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What is Causing the Downturn in NASCAR TV Ratings?

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The TV ratings for the Southern 500 are in, and for the fourth week in a row, they were a drop from the previous week. What is it that is causing this drop in TV ratings? Could it be the so-called “Case Elliott Effect” or maybe football? For Context, here is the drop from the last few weeks.

  • Indianapolis (NBC) -15.9%
  • Watkins Glen (USA) -11.2%
  • Daytona (NBC) -16.8%
  • Darlington (USA) -1.7%

The “Chase Elliott Effect”

Chase Elliott is out of the Playoffs officially now, so some believe that Elliott is what caused the downturn in TV viewership. Early in the season, every race that did not include Chase Elliott while he was injured saw a double-digit decrease in TV viewership. The next race that he missed at Gateway also saw a double-digit decrease, but there was also a weather delay to be factored into that weekend.

However, the three races heading into the Southern 500 all saw double-digit drops, where Elliott was still very much in the hunt. The Southern 500 at only a 1.7% drop was actually a far less drastic drop than the final three races of the regular season.

If the “Chase Elliott Effect” actually applied in this instance, then why are the races that Elliott had the most incentive to run well the races that saw the biggest drop? Maybe his being in a must-win situation had something to do with it, and maybe some fans wrote him off. However, he still was in contention in those races.


These last four races have all put NASCAR in direct competition with the start of football season. For the first three weeks, it was just the NFL preseason, and it was week one of college football last weekend.

In the case of both the Indianapolis race and the Daytona race, some NBC affiliates elected to either not show the race entirely or join the race in progress. The reason is that they elected to show their local NFL team’s preseason game instead. That could easily factor into a TV ratings drop.

For Indianapolis, according to, NBC affiliates in the markets of Tulsa, Oklahoma and Santa Barbara did not show the race at all. Jackson, Mississippi, Lake Charles, Louisiana, and Memphis, Tennessee joined the race in progress, and Kansas City, Missouri moved the race to another network. None of these are the biggest NASCAR markets out there, but there are plenty of NASCAR fans in these areas who probably were not able to tune in to the race that Sunday.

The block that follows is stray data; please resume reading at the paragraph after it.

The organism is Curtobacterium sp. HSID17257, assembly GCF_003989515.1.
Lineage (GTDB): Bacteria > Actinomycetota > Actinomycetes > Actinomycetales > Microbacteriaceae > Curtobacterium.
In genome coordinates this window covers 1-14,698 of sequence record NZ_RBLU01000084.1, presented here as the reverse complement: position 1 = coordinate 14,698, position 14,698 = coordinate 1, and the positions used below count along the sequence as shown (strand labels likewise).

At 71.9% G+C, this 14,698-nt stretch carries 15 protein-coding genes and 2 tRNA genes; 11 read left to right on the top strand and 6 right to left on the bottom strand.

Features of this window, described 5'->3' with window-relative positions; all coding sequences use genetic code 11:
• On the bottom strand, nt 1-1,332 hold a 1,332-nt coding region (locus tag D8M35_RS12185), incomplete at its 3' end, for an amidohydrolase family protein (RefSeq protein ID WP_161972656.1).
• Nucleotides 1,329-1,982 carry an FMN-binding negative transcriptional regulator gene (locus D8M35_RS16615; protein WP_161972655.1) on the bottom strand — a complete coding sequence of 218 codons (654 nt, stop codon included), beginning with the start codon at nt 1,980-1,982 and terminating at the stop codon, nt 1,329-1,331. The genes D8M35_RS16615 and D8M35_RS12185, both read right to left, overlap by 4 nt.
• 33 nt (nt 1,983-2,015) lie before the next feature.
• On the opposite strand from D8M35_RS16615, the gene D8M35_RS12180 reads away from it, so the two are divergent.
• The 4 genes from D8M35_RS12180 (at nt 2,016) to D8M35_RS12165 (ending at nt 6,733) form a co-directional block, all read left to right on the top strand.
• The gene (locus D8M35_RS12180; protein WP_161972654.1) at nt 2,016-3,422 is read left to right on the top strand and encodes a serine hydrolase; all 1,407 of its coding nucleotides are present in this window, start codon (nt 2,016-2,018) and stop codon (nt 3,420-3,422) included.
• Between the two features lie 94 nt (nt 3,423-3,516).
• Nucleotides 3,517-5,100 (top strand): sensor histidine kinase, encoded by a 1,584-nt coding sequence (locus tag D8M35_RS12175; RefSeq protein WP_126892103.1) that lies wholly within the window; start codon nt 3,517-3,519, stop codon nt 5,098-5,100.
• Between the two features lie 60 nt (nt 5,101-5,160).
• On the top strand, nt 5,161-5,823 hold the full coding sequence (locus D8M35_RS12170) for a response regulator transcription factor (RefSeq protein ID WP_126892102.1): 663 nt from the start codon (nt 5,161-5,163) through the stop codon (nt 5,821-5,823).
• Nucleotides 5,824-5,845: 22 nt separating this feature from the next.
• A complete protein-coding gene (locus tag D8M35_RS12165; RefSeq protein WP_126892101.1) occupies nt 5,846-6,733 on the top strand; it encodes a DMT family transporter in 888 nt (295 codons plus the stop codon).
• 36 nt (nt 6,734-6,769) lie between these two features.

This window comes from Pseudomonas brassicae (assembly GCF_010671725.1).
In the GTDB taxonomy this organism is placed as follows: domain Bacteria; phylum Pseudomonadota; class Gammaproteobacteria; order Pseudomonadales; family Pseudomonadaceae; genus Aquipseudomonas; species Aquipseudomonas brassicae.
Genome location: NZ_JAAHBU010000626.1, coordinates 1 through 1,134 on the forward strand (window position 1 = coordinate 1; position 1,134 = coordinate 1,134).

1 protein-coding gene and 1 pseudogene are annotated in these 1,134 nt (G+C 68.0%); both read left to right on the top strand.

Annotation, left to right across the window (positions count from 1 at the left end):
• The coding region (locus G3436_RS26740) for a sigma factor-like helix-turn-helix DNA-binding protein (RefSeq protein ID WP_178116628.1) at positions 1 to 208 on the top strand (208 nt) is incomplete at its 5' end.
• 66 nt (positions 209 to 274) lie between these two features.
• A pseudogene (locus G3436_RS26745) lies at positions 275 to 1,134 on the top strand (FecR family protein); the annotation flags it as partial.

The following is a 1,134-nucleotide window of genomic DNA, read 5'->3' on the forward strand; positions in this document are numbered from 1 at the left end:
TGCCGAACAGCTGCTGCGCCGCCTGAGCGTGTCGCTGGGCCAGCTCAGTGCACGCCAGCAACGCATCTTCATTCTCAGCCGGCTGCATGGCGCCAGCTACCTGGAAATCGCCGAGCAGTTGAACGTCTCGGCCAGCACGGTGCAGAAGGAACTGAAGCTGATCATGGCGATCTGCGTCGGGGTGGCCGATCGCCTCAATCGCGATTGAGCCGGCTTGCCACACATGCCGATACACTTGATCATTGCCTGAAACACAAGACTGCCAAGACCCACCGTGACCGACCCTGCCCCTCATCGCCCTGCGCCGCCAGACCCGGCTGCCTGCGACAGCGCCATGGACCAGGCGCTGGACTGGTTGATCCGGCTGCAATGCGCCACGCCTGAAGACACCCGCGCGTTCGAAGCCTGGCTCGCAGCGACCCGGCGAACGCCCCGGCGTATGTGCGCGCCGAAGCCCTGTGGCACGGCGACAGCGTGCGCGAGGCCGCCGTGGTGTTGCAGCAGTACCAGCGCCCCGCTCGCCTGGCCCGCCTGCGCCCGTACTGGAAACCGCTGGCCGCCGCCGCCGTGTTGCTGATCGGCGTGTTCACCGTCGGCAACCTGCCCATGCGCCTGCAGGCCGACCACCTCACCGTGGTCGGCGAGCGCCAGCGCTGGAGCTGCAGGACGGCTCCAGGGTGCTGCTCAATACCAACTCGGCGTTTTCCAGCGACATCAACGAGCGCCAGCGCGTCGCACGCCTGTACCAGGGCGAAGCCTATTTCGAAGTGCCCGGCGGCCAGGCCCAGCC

For Daytona, it was the same story as Bob Pockrass noted before the Coke Zero Sugar 400. Major markets like New York and Washington D.C. did not show the start of the race live, and Daytona Beach, Florida, the site of the race, moved it away from the normal NBC affiliate. These are some major markets that were not getting the race on their’ normal TV channel.

The Southern 500 went directly up against the biggest college football game of the weekend, Florida State vs. LSU, but the rating disparity was far less. However, does that explain Watkins Glen? Only one NFL preseason game was on that day, and the Watkins Glen race was on USA.

Therefore, Watkins Glen just flat-out performed poorly in the TV ratings, and there is no easy excuse for it. Football may partially explain it, but does it explain the entirety of the situation? Watkins Glen certainly opens up that question.


This has been a difficult year for NASCAR in terms of TV ratings, and the last few weeks have been particularly rough. They have had some outside factors that have not helped, but how much of that can really be blamed on those factors?

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Picture of Joshua Lipowski

Joshua Lipowski

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